One of the first things every JavaScript developer learns is that JavaScript variables are not scoped to blocks. Language tutorials usually emphasize this point, because it differs from most other languages (and in particular, it differs from the C-ish family of languages, the syntax of which JavaScript borrows to a fair degree). The conventional wisdom is that names in functions are always scoped to enclosing functions or to the global scope. If you want a locally-defined name, you have to wrap it up in a function.

The conventional wisdom is wrong.

Here’s proof: what does this example print?

var v = "global";
function test(frob)
{
  try
  {
    if (frob === 0)
      return v + " try";
    if (frob === 1)
      throw "local";
  }
  catch (v)
  {
    return v + " catch";
  }
  finally
  {
    if (frob === 2)
      return v + " finally";
  }
  return v + " after finally";
}

print("not throwing, in try:          " + test(0));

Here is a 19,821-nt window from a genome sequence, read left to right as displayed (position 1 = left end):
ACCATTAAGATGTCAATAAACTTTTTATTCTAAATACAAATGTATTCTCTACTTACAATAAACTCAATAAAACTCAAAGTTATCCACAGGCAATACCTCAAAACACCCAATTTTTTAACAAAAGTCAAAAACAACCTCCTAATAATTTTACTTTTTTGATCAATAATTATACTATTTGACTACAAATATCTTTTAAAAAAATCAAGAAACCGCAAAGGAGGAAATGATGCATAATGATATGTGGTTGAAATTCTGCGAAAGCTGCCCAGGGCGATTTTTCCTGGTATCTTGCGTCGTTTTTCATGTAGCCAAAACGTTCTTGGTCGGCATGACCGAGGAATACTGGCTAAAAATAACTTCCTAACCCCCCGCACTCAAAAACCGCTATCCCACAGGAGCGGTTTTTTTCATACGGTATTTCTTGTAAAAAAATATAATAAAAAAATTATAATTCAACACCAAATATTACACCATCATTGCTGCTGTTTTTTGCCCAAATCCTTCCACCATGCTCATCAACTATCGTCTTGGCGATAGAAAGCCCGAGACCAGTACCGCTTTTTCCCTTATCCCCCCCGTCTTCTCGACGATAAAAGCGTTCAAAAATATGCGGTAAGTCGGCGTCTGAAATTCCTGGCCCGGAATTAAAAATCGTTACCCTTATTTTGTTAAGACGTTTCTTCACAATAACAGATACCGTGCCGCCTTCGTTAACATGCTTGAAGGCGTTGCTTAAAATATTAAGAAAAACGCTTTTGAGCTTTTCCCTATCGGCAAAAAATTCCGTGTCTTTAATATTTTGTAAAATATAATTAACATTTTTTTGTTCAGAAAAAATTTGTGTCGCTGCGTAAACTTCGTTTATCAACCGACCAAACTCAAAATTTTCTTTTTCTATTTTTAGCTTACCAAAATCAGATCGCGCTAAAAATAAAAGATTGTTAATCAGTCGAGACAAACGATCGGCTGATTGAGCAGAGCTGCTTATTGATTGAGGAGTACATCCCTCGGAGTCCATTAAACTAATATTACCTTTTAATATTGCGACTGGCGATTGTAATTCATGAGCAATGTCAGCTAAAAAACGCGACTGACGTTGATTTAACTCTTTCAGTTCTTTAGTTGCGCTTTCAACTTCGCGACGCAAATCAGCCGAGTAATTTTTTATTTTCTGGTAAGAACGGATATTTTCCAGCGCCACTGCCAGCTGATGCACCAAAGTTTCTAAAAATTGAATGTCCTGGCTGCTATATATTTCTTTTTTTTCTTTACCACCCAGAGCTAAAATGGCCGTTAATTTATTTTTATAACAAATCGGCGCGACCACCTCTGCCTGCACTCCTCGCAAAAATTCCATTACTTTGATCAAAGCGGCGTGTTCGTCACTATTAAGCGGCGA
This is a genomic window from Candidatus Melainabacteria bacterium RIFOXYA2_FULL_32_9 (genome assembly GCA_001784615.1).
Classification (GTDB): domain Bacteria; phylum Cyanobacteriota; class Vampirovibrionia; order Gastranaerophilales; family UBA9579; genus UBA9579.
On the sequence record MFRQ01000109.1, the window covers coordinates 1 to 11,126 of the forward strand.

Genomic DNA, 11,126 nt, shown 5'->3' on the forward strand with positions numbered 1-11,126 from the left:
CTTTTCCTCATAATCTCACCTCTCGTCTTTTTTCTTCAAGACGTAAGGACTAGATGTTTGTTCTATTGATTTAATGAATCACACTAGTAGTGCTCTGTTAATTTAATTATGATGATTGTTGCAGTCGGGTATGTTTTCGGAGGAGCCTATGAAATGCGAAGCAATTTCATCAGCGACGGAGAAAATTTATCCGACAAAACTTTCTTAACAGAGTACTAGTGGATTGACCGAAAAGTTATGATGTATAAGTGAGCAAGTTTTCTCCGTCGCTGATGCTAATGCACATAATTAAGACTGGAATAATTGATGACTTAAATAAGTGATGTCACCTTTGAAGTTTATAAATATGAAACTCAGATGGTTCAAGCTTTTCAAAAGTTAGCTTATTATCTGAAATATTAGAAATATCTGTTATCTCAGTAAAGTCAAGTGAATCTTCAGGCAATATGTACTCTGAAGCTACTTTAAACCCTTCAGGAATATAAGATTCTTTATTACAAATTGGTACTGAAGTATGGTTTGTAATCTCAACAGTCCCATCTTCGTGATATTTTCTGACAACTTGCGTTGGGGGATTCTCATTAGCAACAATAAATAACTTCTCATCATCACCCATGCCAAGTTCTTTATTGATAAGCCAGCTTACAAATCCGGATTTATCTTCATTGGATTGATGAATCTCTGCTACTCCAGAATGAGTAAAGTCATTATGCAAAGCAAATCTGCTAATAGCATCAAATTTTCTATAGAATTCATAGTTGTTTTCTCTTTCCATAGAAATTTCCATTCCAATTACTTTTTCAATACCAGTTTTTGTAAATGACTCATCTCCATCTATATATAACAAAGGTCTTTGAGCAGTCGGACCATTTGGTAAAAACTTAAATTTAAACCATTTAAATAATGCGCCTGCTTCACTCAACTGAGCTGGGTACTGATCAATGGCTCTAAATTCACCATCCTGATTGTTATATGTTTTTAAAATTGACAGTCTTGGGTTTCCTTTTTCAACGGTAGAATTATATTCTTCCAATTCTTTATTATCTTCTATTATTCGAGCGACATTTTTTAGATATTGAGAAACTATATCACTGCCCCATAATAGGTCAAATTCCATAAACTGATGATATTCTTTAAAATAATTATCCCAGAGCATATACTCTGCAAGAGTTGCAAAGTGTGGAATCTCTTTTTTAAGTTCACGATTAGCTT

print("throwing, in catch:            " + test(1));
print("not throwing, in finally:      " + test(2));
print("not throwing, after finally:   " + test(3));

Behavior depends on whether the binding for v as introduced by the catch is scoped to the function or to something else. JavaScript specifies that v, referring to the value potentially thrown while executing the try block, is scoped only to the catch block. Thus v in the catch refers to the thrown value; all other uses of v are outside the catch block and refer to the global variable v. Therefore the output is this:

not throwing, in try:          global try
throwing, in catch:            local catch
not throwing, in finally:      global finally
not throwing, after finally:   global after finally

Any function which referred to v inside the test function would have a Call object as its [[Scope]] — except for a function defined inside the catch block. Such a function at that location would have to capture the thrown value, so there must be something else on the scope chain before the Call object. SpiderMonkey refers to these objects as Block objects, because they implement traditional block-level scoping.